Rivlin chosen as Israeli president
Policy makers chose the former parliament speaker and cabinet minister in a secret run-off ballot against long-time legislator Meir Sheetrit, by 63 votes to 53.
Mr Rivlin faces the difficult task of succeeding Shimon Peres, a Nobel peace laureate who brought the position international prestige.
The job of the presidency is largely ceremonial, but Mr Rivlin's political views could prove tricky.
He opposes the creation of a Palestinian state, putting him at odds with the international community and even his own prime minister, Benjamin Netanyahu.
Mr Rivlin, 74, has been a supporter of Jewish settlements in occupied lands claimed by the Palestinians and proposed a special union with the Palestinians in which Jews and Arabs would hold common citizenship but vote for separate parliaments.
The president is meant to serve as a unifying figure and moral compass for the country, and Mr Rivlin has said that in contrast to Mr Peres, he would focus on domestic affairs if selected.
"I think the people's will was manifested," Mr Rivlin said after the vote. He dismissed speculation that he might be upset at Mr Netanyahu, who tried to block his candidacy, saying he was "not angry at anyone".
Three other candidates were eliminated in a first round of voting in the 120-member parliament earlier in the day.
Mr Rivlin will have big shoes to fill after Mr Peres, 90, steps down. Mr Peres, whose political career stretches back decades and who has been an outspoken proponent of peace with the Palestinians, restored honour to the position, which was tarnished after his predecessor, Moshe Katsav, was forced to step down by a sex scandal. Mr Katsav is in prison after being convicted of rape.
The vote capped a nasty presidential campaign that saw mudslinging, political intrigue and scandals that forced two hopefuls out of the running.
Mr Netanyahu's public standing has also taken a hit during the campaign due to his attempts to shape the race and block Mr Rivlin's candidacy. They are long-time rivals in the Likud.
While most political power is held by the prime minister, the president plays several key roles in Israel.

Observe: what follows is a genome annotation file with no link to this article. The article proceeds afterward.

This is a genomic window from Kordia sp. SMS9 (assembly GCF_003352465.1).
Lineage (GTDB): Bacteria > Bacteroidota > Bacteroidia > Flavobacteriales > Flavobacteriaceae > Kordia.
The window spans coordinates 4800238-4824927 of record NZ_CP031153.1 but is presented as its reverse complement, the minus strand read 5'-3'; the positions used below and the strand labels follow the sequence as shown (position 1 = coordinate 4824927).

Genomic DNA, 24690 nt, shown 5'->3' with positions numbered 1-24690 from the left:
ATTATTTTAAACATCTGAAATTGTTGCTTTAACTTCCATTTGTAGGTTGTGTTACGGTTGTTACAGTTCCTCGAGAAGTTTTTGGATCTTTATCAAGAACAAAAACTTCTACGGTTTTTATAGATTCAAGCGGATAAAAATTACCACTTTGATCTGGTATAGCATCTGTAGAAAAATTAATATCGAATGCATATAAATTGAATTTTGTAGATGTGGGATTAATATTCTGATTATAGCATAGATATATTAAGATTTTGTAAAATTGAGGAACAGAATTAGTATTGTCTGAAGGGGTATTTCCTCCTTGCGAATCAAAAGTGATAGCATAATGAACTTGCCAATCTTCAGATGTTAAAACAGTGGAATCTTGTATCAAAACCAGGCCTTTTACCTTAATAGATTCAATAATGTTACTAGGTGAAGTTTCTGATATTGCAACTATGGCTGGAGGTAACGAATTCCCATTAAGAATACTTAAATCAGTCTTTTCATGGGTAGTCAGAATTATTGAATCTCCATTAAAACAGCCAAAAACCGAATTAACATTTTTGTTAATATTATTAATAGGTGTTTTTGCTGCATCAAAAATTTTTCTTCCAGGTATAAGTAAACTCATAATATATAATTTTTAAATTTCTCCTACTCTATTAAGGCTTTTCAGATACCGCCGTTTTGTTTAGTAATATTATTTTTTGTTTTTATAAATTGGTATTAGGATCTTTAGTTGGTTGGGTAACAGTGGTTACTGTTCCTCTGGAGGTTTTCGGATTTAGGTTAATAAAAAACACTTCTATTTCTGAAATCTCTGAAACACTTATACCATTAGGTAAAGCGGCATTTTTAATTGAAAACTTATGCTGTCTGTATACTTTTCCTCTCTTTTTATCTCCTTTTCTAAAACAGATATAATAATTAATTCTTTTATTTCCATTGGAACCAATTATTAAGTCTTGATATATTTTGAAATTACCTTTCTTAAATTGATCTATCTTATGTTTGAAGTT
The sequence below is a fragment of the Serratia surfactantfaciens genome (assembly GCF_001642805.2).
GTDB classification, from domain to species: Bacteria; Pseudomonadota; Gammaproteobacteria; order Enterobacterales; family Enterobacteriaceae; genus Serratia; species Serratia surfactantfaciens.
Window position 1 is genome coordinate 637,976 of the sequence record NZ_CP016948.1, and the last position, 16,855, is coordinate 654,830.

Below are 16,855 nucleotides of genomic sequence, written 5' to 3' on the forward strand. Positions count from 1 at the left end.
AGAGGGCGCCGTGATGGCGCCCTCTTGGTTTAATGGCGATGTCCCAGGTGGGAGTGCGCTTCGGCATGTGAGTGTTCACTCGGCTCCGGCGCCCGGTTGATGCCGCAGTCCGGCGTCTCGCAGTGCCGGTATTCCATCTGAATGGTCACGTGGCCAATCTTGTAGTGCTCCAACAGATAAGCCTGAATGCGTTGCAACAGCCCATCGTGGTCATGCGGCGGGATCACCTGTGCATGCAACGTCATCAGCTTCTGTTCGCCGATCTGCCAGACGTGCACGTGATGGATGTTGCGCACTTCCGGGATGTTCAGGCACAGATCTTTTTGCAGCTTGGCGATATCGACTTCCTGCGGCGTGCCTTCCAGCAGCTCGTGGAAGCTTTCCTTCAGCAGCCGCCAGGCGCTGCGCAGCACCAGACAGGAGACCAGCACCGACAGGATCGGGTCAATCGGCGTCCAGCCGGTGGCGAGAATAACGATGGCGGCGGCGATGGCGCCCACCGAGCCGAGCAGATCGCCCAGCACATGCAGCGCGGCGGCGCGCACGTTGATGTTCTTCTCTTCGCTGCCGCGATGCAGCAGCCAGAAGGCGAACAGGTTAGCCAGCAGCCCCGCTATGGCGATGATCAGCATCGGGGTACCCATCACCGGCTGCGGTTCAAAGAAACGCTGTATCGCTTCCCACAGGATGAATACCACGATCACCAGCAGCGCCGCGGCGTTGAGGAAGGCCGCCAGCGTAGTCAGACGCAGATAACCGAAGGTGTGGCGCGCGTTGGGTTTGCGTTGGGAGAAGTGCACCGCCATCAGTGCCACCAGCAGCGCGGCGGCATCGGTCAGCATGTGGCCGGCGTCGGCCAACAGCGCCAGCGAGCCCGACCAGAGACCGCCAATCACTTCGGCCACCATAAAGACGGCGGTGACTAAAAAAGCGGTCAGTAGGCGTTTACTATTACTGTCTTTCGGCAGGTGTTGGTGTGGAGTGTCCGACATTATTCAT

Most critically, the president chooses a member of parliament, or Knesset, to form a majority coalition after elections. This has usually been the leader of the party with the most seats in parliament, but with a rise of a number of mid-size parties in parliament, the next president could theoretically have more influence over choosing the country's prime minister.
The other candidates included Dalia Dorner, a former Supreme Court judge. Ex-parliamentary speaker Dalia Itzik and Nobel prize in chemistry winner Dan Shechtman also vied for the job.
Speaking at a Knesset ceremony to celebrate his election, Mr Rivlin said his new position "commits me to remove the robe of politics", an indication that he may subdue his political beliefs as president.
"I am not a man of a (political) movement. I am a man of everyone. A man of the people," he added, visibly moved as he made his acceptance speech.
He is to be sworn into office for a single seven-year term on July 24.
Mr Netanyahu congratulated Mr Rivlin and said he would work with him.
"I know you will do all you can as president and I promise that I as prime minister ... will do the same with you," he said.
Although Mr Rivlin will play no role in Israeli foreign policy, Abdullah Abdullah, a senior Palestinian official, said the election of a man with his views sent a bad message.
"I don't see how he will contribute anything to peacemaking in the region. He is opposed to the two-state solution," he said.